The RACGP needs to turbo-charge its advocacy to avoid another Medicare freeze, says President Harry Nespolon
Former Victoria Police chief commissioner Christine Nixon has been elected chair of the RACGP at the GP19 conference in Adelaide, replacing Associate Professor Charlotte Hespe.
Dr Nixon, who holds four honorary doctorates, is deputy chancellor of Monash University and chair of the Monash College board. The nation’s first female police commissioner, she holds the Australian Police Medal and the National Medal, among others, and headed the Victorian Bushfire Reconstruction and Recovery Authority from February 2009 to July 2010.
Dr Nixon has been a co-opted board member of the college since 2016.
Outgoing chair Associate Professor Hespe is becoming chair of the nomination and remuneration committee. Dr Cameron Loy becomes chair of the governance and constitutional review committee, and Dr Tess van Duuren becomes acting censor-in-chief.
Associate Professor Ayman Shenouda has been re-elected vice president, and Martin Walsh remains chair of the Finance, Audit and Risk Committee. Dr Krystyna de Lange will chair the new national faculty for GPs in training.
The RACGP has frozen membership fees this year in recognition of its cracking financial results, which even the chair of the finance committee said had come as a surprise to the college.
Opening the conference, attended by 1500 delegates, President Harry Nespolon gave a speech celebrating the year’s achievements while pointing to dangers on the horizon.
He said the RACGP had advocated for patients, especially older Australians and prisoners, and, of course, GPs themselves – for fairer remuneration, and for protection from being “statistically victimised” over opioid prescribing and from being reported for their health issues.
He announced the launch of Mental Health Practice Standards, a resource for GPs, and the Alcohol and Other Drugs GP Education Program, to help GPs recognise substance use in non-stereotypical people – “high-achieving teenagers with promising futures, mothers with young children, young professionals, older people recovering from knee or hip surgery”.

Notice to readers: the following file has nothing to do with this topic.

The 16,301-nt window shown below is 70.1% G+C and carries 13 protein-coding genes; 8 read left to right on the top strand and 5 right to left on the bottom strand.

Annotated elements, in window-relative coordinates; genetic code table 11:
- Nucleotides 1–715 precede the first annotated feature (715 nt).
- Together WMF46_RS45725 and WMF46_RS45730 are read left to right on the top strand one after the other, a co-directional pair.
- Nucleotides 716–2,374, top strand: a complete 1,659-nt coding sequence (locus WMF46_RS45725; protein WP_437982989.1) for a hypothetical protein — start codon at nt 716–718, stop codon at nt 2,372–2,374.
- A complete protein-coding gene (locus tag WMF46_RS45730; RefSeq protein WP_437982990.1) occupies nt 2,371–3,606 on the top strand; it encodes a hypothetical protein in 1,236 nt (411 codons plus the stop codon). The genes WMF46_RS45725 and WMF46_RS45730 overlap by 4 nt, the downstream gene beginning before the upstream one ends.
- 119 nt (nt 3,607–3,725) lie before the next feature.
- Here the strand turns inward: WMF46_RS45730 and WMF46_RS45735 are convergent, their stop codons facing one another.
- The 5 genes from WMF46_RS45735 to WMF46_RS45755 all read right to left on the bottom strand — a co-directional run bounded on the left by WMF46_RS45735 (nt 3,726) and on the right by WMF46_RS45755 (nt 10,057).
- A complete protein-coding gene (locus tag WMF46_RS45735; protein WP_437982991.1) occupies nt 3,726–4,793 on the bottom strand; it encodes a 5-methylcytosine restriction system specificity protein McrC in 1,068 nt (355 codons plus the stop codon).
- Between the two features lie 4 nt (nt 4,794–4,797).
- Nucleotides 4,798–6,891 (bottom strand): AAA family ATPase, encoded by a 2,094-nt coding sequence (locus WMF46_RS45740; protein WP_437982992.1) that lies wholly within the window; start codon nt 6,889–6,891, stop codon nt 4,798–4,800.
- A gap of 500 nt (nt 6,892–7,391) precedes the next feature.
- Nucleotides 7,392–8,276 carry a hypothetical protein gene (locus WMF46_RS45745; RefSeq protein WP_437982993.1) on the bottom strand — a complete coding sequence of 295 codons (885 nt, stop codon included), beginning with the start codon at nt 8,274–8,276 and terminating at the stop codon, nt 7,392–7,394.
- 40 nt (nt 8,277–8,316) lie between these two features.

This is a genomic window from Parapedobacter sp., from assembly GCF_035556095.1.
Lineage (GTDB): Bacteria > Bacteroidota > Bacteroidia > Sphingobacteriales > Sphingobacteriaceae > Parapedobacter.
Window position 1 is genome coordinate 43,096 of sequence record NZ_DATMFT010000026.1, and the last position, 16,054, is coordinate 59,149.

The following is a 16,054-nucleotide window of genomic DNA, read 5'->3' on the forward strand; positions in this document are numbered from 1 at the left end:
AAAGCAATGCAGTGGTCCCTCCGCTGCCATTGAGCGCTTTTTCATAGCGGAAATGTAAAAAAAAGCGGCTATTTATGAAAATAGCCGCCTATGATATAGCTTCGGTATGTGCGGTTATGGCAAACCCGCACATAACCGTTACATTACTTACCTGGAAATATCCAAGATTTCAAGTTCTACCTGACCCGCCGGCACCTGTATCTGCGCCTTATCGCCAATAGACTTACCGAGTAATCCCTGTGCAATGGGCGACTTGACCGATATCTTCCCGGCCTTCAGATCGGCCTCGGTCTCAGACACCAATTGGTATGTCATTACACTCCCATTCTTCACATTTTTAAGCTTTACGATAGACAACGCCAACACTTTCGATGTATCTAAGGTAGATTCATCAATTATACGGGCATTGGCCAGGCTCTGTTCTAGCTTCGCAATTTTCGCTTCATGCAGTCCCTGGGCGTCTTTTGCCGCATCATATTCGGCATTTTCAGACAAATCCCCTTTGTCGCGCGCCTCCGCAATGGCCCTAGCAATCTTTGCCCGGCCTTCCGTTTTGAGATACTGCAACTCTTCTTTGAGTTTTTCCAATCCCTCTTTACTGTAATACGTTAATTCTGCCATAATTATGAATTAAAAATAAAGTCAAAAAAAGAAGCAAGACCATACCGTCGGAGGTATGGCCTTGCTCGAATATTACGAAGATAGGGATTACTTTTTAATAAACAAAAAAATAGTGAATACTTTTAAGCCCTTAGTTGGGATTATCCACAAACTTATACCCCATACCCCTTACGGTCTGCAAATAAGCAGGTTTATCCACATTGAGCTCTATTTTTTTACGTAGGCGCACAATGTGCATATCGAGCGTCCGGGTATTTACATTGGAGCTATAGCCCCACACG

“Alcohol and other drug use is a health problem, pure and simple, and GPs have a vital role to play,” he said.
Dr Nespolon said pill testing would be an increasingly prominent subject as summer approached, and that even if it wasn’t “the answer” to pill deaths, the college supported harm reduction and that more trials would be “a positive thing”.
“Young people are dying at events such as music festivals because they simply don’t know what they are taking,” he said. “It’s time to take action.”
While not all members supported the RACGP’s political campaigns, he warned that GPs faced another Medicare rebate freeze “or worse” if the college didn’t engage in politics.
Healthcare workforce trends were also not positive, with a growing proportion of medical graduates choosing specialities other than general practice.
“We can’t stick our heads in the sand and pretend there isn’t a problem. But we are acting decisively to draw more young people to this rewarding profession,” he said, citing the Become a GP campaign.
“Personally, I would say to all medical graduates that when it comes time to consider what type of career you want to pursue, you will not regret being a general practice specialist.
“I feel privileged and proud to perform this vital job in my community every day. The honesty, good humour and courage displayed by my patients is a constant source of inspiration that steers me through the longest of days.
“I can’t think of another profession where you can so clearly see the impact your work is having on people in your community.”
Departing CEO Dr Zena Burgess was recognised for her 11 years’ work at the awards ceremony that preceded the annual general meeting.